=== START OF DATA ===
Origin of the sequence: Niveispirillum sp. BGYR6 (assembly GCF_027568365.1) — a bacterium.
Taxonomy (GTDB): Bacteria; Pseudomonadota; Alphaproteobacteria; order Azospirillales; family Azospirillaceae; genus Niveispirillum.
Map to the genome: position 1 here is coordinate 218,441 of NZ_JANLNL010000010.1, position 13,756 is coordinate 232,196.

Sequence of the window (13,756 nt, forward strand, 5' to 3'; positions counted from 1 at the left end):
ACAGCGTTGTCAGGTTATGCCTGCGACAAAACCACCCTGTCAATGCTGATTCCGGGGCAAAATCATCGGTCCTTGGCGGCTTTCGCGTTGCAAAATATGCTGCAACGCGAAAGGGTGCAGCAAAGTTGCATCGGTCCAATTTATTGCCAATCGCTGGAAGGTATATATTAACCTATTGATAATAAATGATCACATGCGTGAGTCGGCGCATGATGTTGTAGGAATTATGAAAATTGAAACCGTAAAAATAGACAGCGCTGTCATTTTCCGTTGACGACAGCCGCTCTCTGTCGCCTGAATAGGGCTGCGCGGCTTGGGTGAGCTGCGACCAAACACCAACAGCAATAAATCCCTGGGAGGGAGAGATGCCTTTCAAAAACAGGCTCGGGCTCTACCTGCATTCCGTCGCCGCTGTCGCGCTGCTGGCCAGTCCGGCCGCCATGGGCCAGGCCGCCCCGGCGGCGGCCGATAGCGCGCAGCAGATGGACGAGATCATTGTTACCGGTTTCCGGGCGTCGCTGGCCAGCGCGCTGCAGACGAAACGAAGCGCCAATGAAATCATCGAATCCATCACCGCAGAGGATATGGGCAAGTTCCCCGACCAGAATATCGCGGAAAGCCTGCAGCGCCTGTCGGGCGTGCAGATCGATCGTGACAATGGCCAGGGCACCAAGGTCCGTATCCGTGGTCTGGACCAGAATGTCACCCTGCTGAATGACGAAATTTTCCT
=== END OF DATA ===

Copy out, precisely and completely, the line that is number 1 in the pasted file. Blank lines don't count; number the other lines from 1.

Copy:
Origin of the sequence: Niveispirillum sp. BGYR6 (assembly GCF_027568365.1) — a bacterium.